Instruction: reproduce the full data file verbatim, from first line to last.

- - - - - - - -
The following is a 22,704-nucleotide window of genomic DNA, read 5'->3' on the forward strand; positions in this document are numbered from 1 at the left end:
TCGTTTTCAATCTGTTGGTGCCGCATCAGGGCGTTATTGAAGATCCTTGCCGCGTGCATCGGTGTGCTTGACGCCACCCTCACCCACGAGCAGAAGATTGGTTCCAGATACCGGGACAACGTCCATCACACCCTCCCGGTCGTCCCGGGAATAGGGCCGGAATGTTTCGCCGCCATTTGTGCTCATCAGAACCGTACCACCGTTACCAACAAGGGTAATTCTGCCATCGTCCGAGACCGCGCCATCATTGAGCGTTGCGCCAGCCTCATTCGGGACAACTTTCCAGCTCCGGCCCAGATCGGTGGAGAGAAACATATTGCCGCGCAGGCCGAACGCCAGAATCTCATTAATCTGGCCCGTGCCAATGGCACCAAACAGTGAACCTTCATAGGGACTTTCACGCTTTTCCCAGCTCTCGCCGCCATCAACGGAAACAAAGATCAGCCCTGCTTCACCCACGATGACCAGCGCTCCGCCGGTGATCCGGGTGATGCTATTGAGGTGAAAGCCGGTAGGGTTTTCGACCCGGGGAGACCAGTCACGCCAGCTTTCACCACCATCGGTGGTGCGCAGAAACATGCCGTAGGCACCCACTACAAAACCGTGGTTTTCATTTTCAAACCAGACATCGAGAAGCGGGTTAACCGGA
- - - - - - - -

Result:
The following is a 22,704-nucleotide window of genomic DNA, read 5'->3' on the forward strand; positions in this document are numbered from 1 at the left end:
TCGTTTTCAATCTGTTGGTGCCGCATCAGGGCGTTATTGAAGATCCTTGCCGCGTGCATCGGTGTGCTTGACGCCACCCTCACCCACGAGCAGAAGATTGGTTCCAGATACCGGGACAACGTCCATCACACCCTCCCGGTCGTCCCGGGAATAGGGCCGGAATGTTTCGCCGCCATTTGTGCTCATCAGAACCGTACCACCGTTACCAACAAGGGTAATTCTGCCATCGTCCGAGACCGCGCCATCATTGAGCGTTGCGCCAGCCTCATTCGGGACAACTTTCCAGCTCCGGCCCAGATCGGTGGAGAGAAACATATTGCCGCGCAGGCCGAACGCCAGAATCTCATTAATCTGGCCCGTGCCAATGGCACCAAACAGTGAACCTTCATAGGGACTTTCACGCTTTTCCCAGCTCTCGCCGCCATCAACGGAAACAAAGATCAGCCCTGCTTCACCCACGATGACCAGCGCTCCGCCGGTGATCCGGGTGATGCTATTGAGGTGAAAGCCGGTAGGGTTTTCGACCCGGGGAGACCAGTCACGCCAGCTTTCACCACCATCGGTGGTGCGCAGAAACATGCCGTAGGCACCCACTACAAAACCGTGGTTTTCATTTTCAAACCAGACATCGAGAAGCGGGTTAACCGGA